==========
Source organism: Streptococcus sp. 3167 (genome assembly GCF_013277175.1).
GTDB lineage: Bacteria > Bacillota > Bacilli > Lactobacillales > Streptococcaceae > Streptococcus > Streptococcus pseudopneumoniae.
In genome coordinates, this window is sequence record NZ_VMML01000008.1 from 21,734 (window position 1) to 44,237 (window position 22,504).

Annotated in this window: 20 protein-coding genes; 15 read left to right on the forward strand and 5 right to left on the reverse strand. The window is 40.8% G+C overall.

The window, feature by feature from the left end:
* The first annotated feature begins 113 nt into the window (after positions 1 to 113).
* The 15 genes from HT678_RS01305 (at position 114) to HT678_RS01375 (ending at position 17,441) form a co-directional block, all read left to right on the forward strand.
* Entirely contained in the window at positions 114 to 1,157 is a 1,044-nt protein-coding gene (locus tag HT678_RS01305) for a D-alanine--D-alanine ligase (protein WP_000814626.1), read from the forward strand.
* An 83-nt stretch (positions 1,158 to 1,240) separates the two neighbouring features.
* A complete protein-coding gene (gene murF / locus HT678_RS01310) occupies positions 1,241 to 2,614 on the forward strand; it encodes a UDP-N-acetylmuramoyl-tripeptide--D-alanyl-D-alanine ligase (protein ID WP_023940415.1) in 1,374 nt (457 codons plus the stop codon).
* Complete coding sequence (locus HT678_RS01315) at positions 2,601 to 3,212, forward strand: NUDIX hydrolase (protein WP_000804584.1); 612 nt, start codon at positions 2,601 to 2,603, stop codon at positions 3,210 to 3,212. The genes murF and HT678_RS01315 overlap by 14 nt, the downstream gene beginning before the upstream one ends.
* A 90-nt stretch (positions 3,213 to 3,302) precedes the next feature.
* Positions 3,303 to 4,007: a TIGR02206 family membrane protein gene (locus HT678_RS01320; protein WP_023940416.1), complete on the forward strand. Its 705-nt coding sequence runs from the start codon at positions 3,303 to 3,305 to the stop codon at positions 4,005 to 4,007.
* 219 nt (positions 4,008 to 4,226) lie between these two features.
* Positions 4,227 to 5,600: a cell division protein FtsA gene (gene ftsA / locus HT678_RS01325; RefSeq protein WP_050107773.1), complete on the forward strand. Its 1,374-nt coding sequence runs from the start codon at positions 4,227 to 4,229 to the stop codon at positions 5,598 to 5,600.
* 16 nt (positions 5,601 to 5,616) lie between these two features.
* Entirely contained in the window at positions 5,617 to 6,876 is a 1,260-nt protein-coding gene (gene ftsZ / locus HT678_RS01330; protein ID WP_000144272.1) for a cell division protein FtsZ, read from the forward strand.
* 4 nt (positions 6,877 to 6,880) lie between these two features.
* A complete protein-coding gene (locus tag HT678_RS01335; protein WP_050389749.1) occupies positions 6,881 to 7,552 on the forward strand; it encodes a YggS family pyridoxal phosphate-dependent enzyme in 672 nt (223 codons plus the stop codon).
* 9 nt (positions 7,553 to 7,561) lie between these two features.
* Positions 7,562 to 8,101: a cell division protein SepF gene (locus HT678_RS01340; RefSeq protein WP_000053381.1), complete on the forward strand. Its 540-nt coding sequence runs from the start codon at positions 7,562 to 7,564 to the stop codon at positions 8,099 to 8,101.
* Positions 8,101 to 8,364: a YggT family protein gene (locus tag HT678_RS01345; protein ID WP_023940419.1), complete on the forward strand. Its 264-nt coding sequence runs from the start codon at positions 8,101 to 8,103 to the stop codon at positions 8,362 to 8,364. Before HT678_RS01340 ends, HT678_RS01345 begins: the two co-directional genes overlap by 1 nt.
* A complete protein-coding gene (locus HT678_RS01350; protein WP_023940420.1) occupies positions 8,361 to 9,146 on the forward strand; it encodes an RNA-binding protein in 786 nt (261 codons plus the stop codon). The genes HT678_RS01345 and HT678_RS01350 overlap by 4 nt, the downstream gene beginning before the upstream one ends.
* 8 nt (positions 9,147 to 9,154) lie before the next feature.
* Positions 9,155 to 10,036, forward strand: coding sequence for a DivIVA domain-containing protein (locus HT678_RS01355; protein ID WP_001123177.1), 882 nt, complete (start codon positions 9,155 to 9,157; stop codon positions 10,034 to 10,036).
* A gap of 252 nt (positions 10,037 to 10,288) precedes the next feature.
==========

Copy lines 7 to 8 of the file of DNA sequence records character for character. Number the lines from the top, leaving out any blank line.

* The 15 genes from HT678_RS01305 (at position 114) to HT678_RS01375 (ending at position 17,441) form a co-directional block, all read left to right on the forward strand.
* Entirely contained in the window at positions 114 to 1,157 is a 1,044-nt protein-coding gene (locus tag HT678_RS01305) for a D-alanine--D-alanine ligase (protein WP_000814626.1), read from the forward strand.